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Steel companies cut capacity as iron ore supply pinches

Source : BUSINESS_STANDARD
Last Updated: Wed, Nov 21, 2012 01:41 hrs

Low iron ore availability, coupled with high ore prices from state-run miner NMDC Ltd, has put steel producers in a spot. Companies have started cutting capacity utilisation, as ore supply is not catching up with demand.

Hospet Steels Ltd, which produces 700,000 tonnes a year, is reeling under a crisis-like scenario. The company, a joint venture between Mukand Ltd and Kalyani Steels Ltd, is operating only two of its three furnaces and may have to consider downsizing its workforce if the situation doesn’t improve in the near term.

If Hospet represents the crisis-hit small-sized plants, bigger producers are hardly insulated. JSW Steel Ltd’s capacity utilisation dropped from 80 per cent to 70 per cent in November and could fall further to 50 per cent.
 

CHARGE-COUNTER CHARGE
Steel companies allege:
  • NMDC changed its policy for January-March 2012 arbitrarily to sell iron ore based on spot prices for long-term customers. The price was based on spot prices of iron ore in Odisha compiled by JPC
  • For April-June, pricing policy based on e-auction prices of iron ore in Karnataka
  • NMDC increased its prices by 8-13 per cent for July-September, based on similar principle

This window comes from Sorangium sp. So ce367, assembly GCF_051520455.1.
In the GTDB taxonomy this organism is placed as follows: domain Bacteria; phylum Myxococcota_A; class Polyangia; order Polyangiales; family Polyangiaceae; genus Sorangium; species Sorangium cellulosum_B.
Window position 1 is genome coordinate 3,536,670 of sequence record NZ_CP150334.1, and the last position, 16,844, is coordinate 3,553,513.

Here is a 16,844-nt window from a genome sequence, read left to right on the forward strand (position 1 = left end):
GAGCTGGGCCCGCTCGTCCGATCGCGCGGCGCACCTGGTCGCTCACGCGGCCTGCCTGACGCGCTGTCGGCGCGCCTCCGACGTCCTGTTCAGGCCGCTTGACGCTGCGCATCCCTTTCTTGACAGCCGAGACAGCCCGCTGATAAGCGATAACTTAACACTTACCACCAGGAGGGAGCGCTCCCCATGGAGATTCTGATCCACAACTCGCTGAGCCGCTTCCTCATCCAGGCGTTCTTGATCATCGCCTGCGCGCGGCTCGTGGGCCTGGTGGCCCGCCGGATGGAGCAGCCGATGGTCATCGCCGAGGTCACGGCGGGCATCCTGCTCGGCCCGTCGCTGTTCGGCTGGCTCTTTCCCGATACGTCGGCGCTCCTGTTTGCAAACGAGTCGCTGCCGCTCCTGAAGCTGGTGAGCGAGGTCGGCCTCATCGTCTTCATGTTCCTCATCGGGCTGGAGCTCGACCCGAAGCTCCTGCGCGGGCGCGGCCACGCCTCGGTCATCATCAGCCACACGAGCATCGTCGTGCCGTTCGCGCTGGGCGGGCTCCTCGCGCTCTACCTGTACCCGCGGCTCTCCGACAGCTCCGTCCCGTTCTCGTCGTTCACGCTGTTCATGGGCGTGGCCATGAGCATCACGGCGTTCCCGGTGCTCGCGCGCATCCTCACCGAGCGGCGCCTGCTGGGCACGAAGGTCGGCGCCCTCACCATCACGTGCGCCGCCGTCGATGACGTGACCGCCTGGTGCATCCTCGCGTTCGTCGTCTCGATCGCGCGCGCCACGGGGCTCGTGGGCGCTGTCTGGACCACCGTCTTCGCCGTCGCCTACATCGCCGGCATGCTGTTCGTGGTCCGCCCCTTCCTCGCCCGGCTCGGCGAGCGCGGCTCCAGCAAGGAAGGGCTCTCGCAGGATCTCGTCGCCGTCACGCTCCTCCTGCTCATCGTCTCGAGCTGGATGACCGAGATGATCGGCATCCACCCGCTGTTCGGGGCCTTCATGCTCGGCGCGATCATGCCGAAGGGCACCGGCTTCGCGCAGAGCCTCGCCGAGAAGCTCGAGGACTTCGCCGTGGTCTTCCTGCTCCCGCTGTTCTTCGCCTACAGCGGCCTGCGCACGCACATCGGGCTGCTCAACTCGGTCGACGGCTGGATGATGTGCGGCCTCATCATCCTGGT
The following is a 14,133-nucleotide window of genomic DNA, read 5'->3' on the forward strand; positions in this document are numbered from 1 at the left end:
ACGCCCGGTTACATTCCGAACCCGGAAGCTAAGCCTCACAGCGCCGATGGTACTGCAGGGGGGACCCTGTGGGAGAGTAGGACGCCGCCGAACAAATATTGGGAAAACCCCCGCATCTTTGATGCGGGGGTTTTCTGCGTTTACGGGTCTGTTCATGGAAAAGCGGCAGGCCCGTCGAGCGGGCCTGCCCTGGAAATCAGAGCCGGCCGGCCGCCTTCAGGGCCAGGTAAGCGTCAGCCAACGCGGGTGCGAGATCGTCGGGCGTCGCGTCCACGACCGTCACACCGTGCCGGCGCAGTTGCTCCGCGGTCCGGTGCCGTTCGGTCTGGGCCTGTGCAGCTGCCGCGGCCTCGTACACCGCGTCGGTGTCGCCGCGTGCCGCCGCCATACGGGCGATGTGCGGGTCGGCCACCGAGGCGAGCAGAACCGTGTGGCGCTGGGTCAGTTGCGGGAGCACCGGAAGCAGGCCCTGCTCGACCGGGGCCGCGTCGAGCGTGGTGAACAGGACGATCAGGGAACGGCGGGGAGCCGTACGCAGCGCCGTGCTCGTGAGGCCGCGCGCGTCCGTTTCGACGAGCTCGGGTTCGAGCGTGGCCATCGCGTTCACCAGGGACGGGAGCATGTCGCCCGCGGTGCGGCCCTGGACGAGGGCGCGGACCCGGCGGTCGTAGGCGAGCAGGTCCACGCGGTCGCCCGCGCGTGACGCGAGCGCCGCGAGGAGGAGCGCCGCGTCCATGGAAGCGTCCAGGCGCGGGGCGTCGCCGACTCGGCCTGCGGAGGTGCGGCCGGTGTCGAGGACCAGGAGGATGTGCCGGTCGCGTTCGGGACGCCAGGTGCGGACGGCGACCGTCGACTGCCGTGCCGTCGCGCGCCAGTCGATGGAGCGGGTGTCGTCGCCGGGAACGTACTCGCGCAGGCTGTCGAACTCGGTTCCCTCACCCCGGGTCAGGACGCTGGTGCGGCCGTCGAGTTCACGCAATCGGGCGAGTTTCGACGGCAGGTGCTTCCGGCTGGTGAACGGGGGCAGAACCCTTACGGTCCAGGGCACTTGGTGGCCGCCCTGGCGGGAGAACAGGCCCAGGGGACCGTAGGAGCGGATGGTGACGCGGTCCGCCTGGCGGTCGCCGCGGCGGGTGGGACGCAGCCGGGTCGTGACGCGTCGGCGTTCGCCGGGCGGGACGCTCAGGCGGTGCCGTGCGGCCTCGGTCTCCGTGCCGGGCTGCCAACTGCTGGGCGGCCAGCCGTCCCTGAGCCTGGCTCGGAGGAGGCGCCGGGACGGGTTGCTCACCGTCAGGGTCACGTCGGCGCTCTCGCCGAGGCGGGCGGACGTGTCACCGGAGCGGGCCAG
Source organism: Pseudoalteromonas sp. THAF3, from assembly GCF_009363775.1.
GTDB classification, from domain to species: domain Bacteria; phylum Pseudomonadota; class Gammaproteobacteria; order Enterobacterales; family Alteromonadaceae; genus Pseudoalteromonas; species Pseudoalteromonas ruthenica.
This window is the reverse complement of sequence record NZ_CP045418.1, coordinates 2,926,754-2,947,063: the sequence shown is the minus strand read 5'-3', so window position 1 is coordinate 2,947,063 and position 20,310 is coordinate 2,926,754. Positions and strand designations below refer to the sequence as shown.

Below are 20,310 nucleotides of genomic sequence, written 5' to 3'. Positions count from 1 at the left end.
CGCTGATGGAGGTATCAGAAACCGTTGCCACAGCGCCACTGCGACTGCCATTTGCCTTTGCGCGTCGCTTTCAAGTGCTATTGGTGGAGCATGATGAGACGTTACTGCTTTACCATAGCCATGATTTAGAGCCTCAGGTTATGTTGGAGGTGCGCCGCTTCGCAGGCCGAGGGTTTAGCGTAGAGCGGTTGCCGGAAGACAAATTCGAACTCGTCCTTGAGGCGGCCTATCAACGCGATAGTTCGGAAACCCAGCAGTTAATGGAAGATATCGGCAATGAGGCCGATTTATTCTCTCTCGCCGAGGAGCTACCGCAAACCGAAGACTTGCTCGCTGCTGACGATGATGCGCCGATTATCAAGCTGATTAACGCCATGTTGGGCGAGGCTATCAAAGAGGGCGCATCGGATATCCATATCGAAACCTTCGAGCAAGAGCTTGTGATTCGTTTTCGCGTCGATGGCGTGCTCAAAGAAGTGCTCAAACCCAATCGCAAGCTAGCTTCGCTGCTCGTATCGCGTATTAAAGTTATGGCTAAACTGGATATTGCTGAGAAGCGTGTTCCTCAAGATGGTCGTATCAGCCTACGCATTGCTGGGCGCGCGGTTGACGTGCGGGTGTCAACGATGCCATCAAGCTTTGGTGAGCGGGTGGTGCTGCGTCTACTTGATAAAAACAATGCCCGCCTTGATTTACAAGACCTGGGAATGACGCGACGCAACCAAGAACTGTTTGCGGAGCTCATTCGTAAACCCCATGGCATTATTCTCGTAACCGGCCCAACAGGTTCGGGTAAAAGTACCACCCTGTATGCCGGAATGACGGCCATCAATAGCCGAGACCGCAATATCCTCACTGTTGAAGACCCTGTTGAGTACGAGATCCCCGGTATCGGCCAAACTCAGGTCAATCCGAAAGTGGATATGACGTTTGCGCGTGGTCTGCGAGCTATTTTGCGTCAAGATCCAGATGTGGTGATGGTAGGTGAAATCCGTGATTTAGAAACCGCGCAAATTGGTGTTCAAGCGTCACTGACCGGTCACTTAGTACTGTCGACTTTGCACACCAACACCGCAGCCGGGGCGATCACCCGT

NMDC’s defence:

  • Prices were reduced in November by 2-11 per cent
  • Exports account for five per cent of output 
  • E-auction in Karnataka is in sync with Supreme Court guidance

“We are losing money. We can sustain till banks fund our losses. As of now, we have not retrenched workers but if this continues, who knows?,” said R K Goyal, managing director of Kalyani Steels.

NMDC’s current export price is $120 (Rs 6,610) a tonne, or Rs 1,360 ex-mine, whereas for domestic producers, it is Rs 2,610 a tonne. C S Verma, chairman and managing director of NMDC, also chairman of state-run steel maker Steel Authority of India Ltd (SAIL), said exports accounted for five per cent of the miner’s output.

According to steel producers, the base price for e-auction in Karnataka is the last quarter iron ore price for sale outside the state. The closing price of e-auctions is considered the base for the sale price for NMDC outside Karnataka, which is said to have increased market prices.

“NMDC prices are neither in sync with domestic iron ore prices, nor do they follow any formula based on export prices,” a spokesperson for Essar Steel Ltd said. Essar has a long-term contract with NMDC.

The unrealistic prices from NMDC might have been reflected in the muted response in the last e-auction. Of 188,000 tonnes of lump ore offered from NMDC’s Donimalai mines in Karnataka, only 28,000 tonnes were sold, while from the Kumaraswamy mines, 28,000 of the 724,000 tonnes offered found buyers. As for iron ore fines, while 44 tonnes of the 44,000 tonnes from Donimalai were sold, 100 per cent from Kumaraswamy found buyers.

“There is an acute shortage of iron ore that is causing a lot of problems. Till now, we had stocks. Fresh supply of iron ore has to come and at viable prices,” JSW Steel joint managing director and group chief financial officer Seshagiri Rao said.

The total requirement of steel makers in Karnataka is 2.5 million tonnes (mt) a month. The Supreme Court, in a bid to give some relief to the steel industry, had directed NMDC to mine one mt of iron ore per month. Goyal, however, pointed out NMDC was mining only 700,000 tonnes. While iron ore for Karnataka steel makers is routed through e-auction, for outside the southern state, long-term agreements are in place.



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